Our new series of articles detailing some of these features will take you through what products are available, how they work, and what they cost. We’re starting with nine products available from the automotive aftermarket provided by our sponsor eBay, who has also graciously offered up three $500 gift cards. We’ve independently made our product choices based on ease of DIY installation, popularity, favorable reviews from other sources and users, and brand recognition with websites and readily available customer support.

Oh, and we’re installing all these upgrades on a 1999 Acura TL with 152,000 miles.

First up, let’s keep it simple: a trick phone mount from iOttie, the Easy One Touch 2.

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By on January 20, 2012

Don’t you sometimes want more attention? Aching to simply blow people away? The people at Banshee Horn LLC might just have the thing for people who want to be noticed. It is called the Banshee Horn, and it does what the name says. The folks promise in an email to TTAC that the gadget helps you “warn motorists up to 3 blocks away” with a pain-inducing 139 decibel horn. Read More >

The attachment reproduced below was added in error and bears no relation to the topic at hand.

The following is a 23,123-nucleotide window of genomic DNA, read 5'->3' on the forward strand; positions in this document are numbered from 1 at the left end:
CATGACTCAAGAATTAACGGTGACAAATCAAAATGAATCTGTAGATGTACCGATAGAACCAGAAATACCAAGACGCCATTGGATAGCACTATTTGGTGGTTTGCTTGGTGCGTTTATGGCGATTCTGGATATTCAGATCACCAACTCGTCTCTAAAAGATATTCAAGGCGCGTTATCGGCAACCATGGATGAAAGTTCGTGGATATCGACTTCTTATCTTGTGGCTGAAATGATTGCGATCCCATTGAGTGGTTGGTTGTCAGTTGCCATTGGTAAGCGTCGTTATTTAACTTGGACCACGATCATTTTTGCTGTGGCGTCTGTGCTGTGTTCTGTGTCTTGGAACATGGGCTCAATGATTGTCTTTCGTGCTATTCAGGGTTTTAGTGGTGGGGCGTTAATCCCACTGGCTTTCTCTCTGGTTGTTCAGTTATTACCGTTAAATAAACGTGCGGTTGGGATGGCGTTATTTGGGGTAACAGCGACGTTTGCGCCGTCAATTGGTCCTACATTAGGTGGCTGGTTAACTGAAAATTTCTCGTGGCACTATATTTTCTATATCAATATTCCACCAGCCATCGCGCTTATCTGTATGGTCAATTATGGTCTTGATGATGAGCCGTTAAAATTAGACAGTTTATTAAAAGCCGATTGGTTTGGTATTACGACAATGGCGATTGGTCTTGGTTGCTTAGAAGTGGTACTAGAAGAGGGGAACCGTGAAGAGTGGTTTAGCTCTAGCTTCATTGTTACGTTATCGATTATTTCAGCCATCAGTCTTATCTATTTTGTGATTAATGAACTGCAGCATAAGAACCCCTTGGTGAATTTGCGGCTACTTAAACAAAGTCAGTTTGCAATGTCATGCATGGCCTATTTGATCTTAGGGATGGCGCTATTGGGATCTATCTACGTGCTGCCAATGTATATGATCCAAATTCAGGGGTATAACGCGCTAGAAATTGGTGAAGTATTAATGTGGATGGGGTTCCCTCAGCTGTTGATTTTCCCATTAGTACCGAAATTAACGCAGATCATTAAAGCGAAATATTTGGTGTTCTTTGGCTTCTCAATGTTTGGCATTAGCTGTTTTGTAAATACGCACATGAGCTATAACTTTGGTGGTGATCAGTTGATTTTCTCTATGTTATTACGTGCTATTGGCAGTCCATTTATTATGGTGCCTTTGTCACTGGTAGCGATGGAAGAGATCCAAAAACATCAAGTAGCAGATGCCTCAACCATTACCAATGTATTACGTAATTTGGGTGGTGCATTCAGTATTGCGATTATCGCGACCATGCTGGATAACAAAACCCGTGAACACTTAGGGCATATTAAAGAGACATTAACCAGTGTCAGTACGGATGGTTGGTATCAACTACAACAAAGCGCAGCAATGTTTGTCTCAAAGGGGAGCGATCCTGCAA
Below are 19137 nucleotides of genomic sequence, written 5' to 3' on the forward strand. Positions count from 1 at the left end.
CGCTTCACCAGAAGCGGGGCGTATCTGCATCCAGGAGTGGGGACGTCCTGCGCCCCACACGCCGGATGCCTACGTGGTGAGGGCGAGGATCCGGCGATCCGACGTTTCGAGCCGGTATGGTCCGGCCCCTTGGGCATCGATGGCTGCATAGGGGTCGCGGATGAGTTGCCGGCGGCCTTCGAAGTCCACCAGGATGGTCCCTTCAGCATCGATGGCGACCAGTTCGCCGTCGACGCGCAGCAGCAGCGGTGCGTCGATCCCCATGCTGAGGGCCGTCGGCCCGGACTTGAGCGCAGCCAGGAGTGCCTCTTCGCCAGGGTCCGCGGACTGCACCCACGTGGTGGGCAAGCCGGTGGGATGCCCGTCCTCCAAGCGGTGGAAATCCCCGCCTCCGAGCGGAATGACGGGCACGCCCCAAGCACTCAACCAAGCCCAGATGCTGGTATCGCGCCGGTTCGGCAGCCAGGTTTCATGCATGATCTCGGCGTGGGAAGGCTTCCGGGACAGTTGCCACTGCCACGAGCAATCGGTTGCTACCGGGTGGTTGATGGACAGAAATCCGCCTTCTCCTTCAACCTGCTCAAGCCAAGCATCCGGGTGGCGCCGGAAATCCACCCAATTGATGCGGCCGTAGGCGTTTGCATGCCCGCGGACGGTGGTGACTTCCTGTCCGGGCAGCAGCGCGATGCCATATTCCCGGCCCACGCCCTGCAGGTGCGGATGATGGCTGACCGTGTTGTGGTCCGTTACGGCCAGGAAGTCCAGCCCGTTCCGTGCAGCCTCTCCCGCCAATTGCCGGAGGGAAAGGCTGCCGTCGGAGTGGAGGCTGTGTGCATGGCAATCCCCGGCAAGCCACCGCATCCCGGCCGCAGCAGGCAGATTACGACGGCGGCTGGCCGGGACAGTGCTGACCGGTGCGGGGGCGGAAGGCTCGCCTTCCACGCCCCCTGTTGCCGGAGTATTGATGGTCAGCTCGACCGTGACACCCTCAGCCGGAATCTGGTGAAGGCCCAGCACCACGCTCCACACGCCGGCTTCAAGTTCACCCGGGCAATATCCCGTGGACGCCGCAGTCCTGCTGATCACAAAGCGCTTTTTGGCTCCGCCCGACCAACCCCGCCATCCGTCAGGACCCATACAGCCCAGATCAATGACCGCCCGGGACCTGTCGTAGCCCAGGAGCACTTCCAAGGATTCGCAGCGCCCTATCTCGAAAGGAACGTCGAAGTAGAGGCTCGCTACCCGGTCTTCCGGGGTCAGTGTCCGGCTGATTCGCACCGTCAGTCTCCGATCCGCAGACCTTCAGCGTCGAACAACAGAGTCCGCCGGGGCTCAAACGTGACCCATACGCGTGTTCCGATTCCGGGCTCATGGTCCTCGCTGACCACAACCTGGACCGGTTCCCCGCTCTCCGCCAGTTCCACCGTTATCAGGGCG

By on October 8, 2009

(courtesy blueunplugged.com)

The latest advancements in communication imply a great future for the automobile. And yet, like my former manager in Corporate America once said, “I can’t wait to go to a place where my BlackBerry doesn’t work.”  Like most BlackBerry addicts, I doubt she really meant it. Mostly because these handheld email magnets are legalized crack, for better or worse. Now BlackBerry makes a self-branded, visor mount speakerphone: traffic jams en route to work and business travel in sub-par rental cars shall never be the same. And its name is the VM-605.